Deshbandhu Museum

Deshbandhu Museum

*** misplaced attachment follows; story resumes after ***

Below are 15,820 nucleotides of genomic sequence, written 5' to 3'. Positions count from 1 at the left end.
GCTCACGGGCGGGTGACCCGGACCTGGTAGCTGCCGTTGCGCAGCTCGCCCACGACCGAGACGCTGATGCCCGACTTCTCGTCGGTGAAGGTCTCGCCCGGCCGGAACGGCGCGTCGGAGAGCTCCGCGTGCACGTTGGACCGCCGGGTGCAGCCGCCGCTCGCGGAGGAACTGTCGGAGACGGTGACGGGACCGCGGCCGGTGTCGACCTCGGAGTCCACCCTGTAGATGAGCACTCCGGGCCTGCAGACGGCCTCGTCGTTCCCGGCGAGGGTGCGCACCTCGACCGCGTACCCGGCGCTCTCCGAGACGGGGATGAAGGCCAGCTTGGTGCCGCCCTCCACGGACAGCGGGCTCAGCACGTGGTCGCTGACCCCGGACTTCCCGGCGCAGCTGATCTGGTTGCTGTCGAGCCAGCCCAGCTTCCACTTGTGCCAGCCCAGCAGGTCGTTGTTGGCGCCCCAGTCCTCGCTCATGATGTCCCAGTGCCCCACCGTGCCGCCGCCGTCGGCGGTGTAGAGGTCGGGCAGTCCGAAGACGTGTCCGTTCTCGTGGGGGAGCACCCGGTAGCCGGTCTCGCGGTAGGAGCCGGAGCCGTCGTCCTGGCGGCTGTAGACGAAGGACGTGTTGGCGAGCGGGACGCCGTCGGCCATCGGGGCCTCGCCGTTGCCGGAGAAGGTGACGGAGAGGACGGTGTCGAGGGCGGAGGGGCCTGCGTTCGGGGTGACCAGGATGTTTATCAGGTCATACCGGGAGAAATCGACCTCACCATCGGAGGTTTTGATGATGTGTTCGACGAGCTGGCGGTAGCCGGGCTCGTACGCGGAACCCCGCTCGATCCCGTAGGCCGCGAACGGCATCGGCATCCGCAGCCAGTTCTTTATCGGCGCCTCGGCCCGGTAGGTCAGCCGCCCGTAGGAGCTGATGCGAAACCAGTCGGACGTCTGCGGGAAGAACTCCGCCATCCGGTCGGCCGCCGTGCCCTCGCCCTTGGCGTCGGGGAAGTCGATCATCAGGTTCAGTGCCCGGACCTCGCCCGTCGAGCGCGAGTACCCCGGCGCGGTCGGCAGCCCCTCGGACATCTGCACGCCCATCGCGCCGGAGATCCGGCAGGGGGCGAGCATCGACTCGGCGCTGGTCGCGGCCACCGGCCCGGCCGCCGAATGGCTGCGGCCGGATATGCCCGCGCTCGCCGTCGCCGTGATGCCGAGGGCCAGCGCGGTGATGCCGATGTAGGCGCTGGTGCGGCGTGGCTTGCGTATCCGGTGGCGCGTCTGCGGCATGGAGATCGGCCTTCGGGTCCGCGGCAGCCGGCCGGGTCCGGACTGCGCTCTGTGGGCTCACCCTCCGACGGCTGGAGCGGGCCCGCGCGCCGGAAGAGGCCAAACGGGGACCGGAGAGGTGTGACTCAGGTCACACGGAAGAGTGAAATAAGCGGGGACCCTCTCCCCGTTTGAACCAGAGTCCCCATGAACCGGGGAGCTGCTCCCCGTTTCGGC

About three minutes walk from Chowrasta, Darjeeling, commonly known as the Mall, the main tourist attraction of Darjeeling, will bring the visitors to STEP ASIDE, the house where the famous Indian patriot Deshbandhu Chittaranjan Das passed away on 16th June, 1925. This 19th century building, originally owned by Mr. Warnsei, was purchased by Sir N.N. Sirkar, who had been a friend of Deshbandhu. Deshbandhu was in bad health since January 1925. On 11.05.1925, he left Calcutta with his wife and daughter for a rest cure in Darjeeling. Sir N.N. Sirkar instructed his agent at Darjeeling Sri Anuplal Goswami, to receive and look after Deshbandhu at STEP ASIDE. Deshbandhu arrived at STEP ASIDE on 16.05.1925. He began to take long walks up and down the hills and within a few days was of the impression that his health was improving and also planned to purchase a house at Darjeeling. A house named KATHLEEN COT situated below Auckland Road was selected. Meanwhile, Deshbandhu continued his political activities. Mrs. Annie Besant met him in Darjeeling seeking his support to her Commonwealth of India Bill sponsored in the British Parliament by the Labour Party. Mahatma Gandhi came to STEP ASIDE on June 4 and stayed upto June 9, during which period, the two great leaders had prolonged discussions on the activities and future plans of the Congress and Swaraj Party. On June 14, Deshbandhu was suddenly taken ill and on June 16 at 5.15p.m., he passed away at STEP ASIDE. It is also noteworthy that in this very building, on May 8, 1909, the prince of BHAWAL allegedly passed away, was taken by some local Bengalis for cremation in a stormy night, and from the crematorium the dead body was found missing. Later, a Sannyasi appeared at Bhawal who resembled the dead prince, and the advent of this "Princely Imposter" led to one of the most famous cases of Indian judicial history. On August 29, 1953, the DESHBANDHU MEMORIAL SOCIETY was registered, with His Excellency Sri Harendra Coomar Mookerjee, the then Governor of West Bengal as the President. The main aim of the Society was to collect and preserve the memorials of Deshbandhu, and to promote the welfare of the common people of Darjeeling by extending educational and medical facilities. In his appeal to the general people dated June 16, 1953, Sri Mookerjee wrote--- “The perpetuation of the memory of such a man is a sacred duty. But memorials in his honour should not be confined to Calcutta alone. ---- STEP ASIDE at Darjeeling---- should be acquired for the nation, and the first floor of the premises, including the room where DESHBANDHU breathed his last, should be set apart as a museum.” Keeping in view the ideal of DESHBANDHU—“Service of the Poor”, he further added that “ ---- it has been decided to establish on the ground floor of the premises STEP ASIDE a baby clinic and health center adequately equipped in charge of competent doctors and nurses.” Accordingly, by a Gift Deed of 8.1.1954, the building was acquired by the Society from Sri R.N.Sirkar, son of late Sir N.N. Sirkar. At present, one room on the first floor of the building, where Deshbandhu breathed his last, is being preserved as a personal museum displaying some furniture and belongings used by Deshbandhu. The remaining portion of the floor was being used for residential purpose by some staff of Deshbandhu Memorial Society, which is now being vacated. The servant’s quarters at the rear side are proposed to be renovated by the PWD for shifting of these staff. On the ground floor the Deshbandhu Maternity and Child Welfare Clinic is being run. On two days the clinic staffs visit house to house for various health activities. The activities of the clinic are very popular in the locality and largely supplement the activities of the Health Department which provides for bulk of the medicine and equipments to this clinic. It is proposed that the entire first floor be used as personal museum in memory of Deshbandhu, the clinic be continued in a portion of the ground floor, and one room on the ground floor be converted to a museum displaying the facts, photographs and case records pertaining to Ramendranath Roy, the prince of BHAWAL.

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